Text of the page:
Objective: A needs assessment can be used as a direct index of what patients perceive they need help with. The purposes of this study were to investigate the association between patients' perceived needs and psychological distress and/or quality of life (QOL) and to clarify the characteristics of patients with a high degree of unmet needs.
Methods: Randomly selected ambulatory female patients with breast cancer participated in this study. The patients were asked to complete the Short-form Supportive Care Needs Survey questionnaire, which covers five domains of need (health system and information, psychological, physical, care and support, and sexuality needs); the Hospital Anxiety and Depression Scale; and the European Organization for Research and Treatment of Cancer QLQ-C 30.
Results: Complete data were available for 408 patients. The patients' needs were significantly associated with both psychological distress (r=0.63, p<0.001) and QOL (r=−0.52, p<0.001). A multiple regression analysis revealed that employment status (without full-time /part-time job), duration since diagnosis (less than 6 months), advanced stage, and a lower performance status were significantly associated with higher total needs. Only sexuality needs were significantly associated with a younger age, while the other domains were significantly associated with duration since diagnosis, advanced stage, and a lower performance status.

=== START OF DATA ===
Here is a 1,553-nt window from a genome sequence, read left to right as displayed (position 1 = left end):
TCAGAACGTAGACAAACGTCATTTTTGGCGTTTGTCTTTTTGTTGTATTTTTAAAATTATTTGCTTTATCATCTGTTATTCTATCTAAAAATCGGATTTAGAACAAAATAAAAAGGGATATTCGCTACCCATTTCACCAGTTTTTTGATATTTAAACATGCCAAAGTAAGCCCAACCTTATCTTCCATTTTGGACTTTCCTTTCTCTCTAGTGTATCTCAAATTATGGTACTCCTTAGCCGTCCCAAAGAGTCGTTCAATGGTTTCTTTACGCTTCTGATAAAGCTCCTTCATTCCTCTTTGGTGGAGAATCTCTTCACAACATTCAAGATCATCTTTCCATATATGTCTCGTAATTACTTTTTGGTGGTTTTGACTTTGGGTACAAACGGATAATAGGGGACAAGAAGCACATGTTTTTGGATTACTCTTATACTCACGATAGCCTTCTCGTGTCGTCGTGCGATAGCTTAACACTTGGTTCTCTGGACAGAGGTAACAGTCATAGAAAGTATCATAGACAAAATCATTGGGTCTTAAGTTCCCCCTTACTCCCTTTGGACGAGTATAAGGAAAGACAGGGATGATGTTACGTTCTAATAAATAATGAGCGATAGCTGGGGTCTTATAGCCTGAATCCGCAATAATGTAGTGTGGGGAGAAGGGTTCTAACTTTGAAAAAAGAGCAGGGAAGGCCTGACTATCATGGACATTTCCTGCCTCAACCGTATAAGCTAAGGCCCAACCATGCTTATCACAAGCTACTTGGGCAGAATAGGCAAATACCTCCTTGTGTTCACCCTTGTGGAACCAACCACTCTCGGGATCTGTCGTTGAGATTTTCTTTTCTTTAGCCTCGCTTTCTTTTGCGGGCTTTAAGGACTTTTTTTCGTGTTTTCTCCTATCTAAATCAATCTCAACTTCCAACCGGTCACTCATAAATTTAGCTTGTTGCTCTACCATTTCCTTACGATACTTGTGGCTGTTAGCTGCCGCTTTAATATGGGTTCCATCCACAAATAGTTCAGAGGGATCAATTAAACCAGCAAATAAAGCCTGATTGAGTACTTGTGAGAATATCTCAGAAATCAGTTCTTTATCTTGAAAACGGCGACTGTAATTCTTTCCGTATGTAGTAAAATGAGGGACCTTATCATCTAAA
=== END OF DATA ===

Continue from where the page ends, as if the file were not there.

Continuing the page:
Conclusions: Moderate to strong associations exist between patients' needs and psychological distress and/or QOL. The characteristics associated with patients' needs are multi-factorial, and interventions to respond to patients' needs may be one possible strategy for ameliorating psychological distress and enhancing QOL. Copyright © 2010 John Wiley & Sons, Ltd.